For many Americans legal cannabis feels so normal and unremarkable that it’s easy to forget that long before Colorado legalized the herb for adults 21 and over in 2012, activists, advocates, and groups like the informally named mommy lobby had been pestering state lawmakers for years to change laws on cannabis criminalization, access, and legality.
With states like Virginia, New Mexico, and New York recently legalizing cannabis through the legislative process, it often feels like legal access to the plant is a done deal. But for every New York there is a South Dakota, and for every New York is a Mississippi, where local lawmakers are actively working to undo the will of the voters who resoundingly passed cannabis ballot initiatives last November.
Even as progress marches on there is still much work to do, and as a conscientious consumer you’re probably wondering what you can do to help cannabis reform efforts in your hometown. Join us as we take a look.
Table of Contents
- How Marijuana Gets Legalized
- “There are two ways in which cannabis is legalized in states or territories,” said Pedini. “Either through voter referendum (ballot initiative) or through the legislative process. In the early days of legalization, most states that have legalized have done so through the ballot initiative. We are just now starting to see states like Illinois, Virginia, and New York legalize through legislation.”
- The Work Involved
- Notable Marijuana Reform Organizations
- The Wrap Up
How Marijuana Gets Legalized
To learn more, PotGuide talked to Jenn Michelle Pedini, Development Director at NORML (National Organization for the Reform of Marijuana Laws), a cannabis advocacy organization that has been working to change marijuana laws since 1970.
But first, a word or two on how cannabis gets legalized in the first place.
Pedini points out that legalization – whether through ballot initiatives or legislatively – is largely driven by grassroots organizers and activists. “It is through these organizers at the state and local level, citizens, who are tired of public policy failing them, that step up to change laws,” they added.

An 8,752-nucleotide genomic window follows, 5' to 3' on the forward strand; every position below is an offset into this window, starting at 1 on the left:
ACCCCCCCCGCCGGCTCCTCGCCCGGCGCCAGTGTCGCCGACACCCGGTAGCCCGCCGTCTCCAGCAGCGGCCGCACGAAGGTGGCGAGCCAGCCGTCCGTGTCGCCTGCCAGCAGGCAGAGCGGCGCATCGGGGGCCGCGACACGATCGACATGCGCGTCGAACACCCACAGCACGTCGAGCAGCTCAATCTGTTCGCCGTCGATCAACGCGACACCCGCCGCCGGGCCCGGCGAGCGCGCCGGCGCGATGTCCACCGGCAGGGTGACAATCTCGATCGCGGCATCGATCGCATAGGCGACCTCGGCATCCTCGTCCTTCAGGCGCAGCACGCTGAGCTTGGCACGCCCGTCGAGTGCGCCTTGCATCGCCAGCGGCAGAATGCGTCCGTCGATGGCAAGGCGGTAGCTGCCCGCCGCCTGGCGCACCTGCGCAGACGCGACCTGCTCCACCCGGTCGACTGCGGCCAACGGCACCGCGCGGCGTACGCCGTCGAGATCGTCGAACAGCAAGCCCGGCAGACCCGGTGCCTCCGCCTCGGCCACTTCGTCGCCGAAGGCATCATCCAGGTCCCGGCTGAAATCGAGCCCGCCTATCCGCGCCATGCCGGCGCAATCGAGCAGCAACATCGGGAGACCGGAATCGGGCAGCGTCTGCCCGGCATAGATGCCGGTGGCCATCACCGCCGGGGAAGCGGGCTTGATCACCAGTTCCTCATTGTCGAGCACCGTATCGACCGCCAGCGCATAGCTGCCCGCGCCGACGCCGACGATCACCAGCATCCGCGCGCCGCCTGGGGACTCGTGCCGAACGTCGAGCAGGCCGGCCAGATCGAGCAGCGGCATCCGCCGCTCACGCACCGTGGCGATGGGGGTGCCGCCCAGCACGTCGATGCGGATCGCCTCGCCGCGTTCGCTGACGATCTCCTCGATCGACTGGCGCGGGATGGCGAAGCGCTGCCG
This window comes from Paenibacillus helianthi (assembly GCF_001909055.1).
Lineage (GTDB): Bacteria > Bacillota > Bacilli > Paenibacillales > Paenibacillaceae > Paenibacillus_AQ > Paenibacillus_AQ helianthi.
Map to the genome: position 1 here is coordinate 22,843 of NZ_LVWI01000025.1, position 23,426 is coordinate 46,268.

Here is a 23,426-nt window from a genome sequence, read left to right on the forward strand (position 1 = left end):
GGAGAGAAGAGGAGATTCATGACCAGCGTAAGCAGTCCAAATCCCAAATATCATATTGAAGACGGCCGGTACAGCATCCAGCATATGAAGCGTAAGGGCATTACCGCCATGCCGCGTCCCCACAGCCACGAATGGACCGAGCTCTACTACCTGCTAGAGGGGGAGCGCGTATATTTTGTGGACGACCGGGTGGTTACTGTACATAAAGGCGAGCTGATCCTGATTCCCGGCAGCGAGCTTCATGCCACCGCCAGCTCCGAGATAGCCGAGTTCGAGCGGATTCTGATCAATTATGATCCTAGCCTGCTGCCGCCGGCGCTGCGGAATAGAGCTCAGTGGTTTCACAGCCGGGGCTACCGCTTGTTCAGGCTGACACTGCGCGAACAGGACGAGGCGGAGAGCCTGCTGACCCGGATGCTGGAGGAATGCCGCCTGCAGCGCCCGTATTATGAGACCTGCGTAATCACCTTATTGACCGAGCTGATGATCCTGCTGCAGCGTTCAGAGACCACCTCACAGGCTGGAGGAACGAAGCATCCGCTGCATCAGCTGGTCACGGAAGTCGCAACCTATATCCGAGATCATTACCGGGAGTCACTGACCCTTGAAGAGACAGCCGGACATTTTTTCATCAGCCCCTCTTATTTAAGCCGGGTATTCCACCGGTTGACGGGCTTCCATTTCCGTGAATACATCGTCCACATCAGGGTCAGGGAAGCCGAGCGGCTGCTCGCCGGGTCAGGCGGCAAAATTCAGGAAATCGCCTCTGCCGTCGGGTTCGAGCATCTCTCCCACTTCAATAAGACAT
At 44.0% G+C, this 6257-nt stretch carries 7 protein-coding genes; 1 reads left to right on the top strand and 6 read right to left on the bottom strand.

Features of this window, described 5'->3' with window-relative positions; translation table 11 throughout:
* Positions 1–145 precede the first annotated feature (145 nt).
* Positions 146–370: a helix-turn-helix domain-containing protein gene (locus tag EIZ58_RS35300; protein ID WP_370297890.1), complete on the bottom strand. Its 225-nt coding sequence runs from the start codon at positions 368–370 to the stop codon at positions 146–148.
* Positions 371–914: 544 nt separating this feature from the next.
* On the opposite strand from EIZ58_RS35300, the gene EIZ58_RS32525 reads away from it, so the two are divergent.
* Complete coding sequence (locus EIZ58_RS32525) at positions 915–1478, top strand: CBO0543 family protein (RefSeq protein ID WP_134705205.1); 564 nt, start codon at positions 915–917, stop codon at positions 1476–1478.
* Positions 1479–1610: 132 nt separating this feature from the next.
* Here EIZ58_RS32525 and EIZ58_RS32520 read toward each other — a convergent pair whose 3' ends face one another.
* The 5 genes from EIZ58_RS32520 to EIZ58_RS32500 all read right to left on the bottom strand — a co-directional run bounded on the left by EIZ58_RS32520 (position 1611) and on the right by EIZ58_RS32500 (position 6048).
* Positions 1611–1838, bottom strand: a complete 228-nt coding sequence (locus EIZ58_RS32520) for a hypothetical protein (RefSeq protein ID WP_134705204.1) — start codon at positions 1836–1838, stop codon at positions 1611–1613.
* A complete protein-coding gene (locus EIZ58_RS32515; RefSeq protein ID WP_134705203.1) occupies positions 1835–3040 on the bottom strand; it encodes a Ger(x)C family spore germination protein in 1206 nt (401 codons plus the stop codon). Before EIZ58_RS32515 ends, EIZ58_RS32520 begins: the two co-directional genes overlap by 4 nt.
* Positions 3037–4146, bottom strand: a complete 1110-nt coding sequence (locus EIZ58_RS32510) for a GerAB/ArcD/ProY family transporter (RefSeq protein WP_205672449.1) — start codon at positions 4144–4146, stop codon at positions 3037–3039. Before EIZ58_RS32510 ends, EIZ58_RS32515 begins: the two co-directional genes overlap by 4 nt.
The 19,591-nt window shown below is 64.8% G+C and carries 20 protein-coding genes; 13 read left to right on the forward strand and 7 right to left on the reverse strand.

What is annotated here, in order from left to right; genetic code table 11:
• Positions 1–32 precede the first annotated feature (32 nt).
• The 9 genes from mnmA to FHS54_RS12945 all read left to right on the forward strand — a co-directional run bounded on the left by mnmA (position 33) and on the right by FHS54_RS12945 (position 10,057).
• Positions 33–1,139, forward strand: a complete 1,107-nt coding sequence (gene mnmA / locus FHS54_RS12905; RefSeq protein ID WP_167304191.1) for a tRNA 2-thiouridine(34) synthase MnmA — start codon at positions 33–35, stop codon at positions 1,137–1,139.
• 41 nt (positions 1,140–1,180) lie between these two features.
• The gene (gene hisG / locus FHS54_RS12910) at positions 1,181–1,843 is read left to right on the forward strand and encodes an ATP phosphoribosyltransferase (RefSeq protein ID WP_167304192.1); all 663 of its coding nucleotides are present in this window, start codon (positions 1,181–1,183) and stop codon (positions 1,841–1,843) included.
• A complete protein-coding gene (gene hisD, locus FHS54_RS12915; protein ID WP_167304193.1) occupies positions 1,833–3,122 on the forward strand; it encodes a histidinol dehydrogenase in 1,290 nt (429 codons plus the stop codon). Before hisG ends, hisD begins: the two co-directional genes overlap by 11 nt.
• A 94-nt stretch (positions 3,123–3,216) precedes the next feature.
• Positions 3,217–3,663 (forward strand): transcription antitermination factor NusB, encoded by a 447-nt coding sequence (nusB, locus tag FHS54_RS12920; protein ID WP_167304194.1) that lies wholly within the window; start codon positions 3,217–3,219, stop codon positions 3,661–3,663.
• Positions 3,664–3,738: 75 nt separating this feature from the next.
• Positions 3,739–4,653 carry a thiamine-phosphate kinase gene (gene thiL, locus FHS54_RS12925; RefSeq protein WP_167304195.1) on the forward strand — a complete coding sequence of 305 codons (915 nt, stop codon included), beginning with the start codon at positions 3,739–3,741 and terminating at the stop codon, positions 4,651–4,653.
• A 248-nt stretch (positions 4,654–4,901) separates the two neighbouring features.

The Work Involved
However, changing cannabis laws in your hometown or state is much more involved than making some phone calls, staging smoke-ins, or carrying around an enormous inflatable joint (though the latter go a long way toward visibility). “We’re not seeing ‘big marijuana’ or other companies fund these efforts,” Pedini said. “But you have to find other advocates that are also interested in legalization.”
Let’s say you believe there are cannabis laws that need to be changed. There are many items you’d have to check off a to-do list, including fundraising, creating an infrastructure, bringing people together, holding educational events, finding signature collectors then actually collecting signatures for ballot initiatives — it’s a lot. You need to be acting with others and have the financial resources to get things moving.
Notable Marijuana Reform Organizations
Luckily, there is no need to reinvent the wheel; there are already a lot of existing groups to help you get the work done. Pedini notes that the first step in becoming a cannabis reform advocate is to check in with your local advocacy organization. NORML is one, but there are many others that may be focused on a specific issue that matters most to you. Here are some of the key players working to reform cannabis policy and the industry:
- Americans for Safe Access
- Students for Sensible Drug Policy (SSDP)
- The Minority Cannabis Business Association
- The American Alliance for Medical Cannabis
- Patients Out of Time
- Marijuana Policy Project (MPP)
- The Drug Policy Alliance (DPA)
- Veterans for Medical Access
- The American Civil Liberties Union
- The Last Prisoner Project
- Doctors for Cannabis Regulation
Connecting with organizations like those listed above can put you in touch with like-minded people, and organizations such as NORML often have information, courses, and resources available that aspiring advocates can utilize for cheap or free. Many of these organizations also operate as nonprofits, so if enacting cannabis reform is meaningful to you, making a donation can have an impact.
The Wrap Up
However, if joining an organization isn’t your thing, you can still make a difference. Have open-minded conversations about how and why cannabis consumption is meaningful to you and/or your loved ones with those who may not support cannabis legalization (and be sure to avoid the “all or nothing” thinking that tends to undermine cannabis conversations). The next step is to thoughtfully educate yourself and your children about the benefits, drawbacks, and risks of cannabis consumption. And be sure to spend your money wisely by supporting local, licensed cannabis businesses that uphold your personal values, whether that be giving back to the community or keeping everything organic and sustainable.
Got any tips for getting into cannabis reform advocacy? Share in the comments!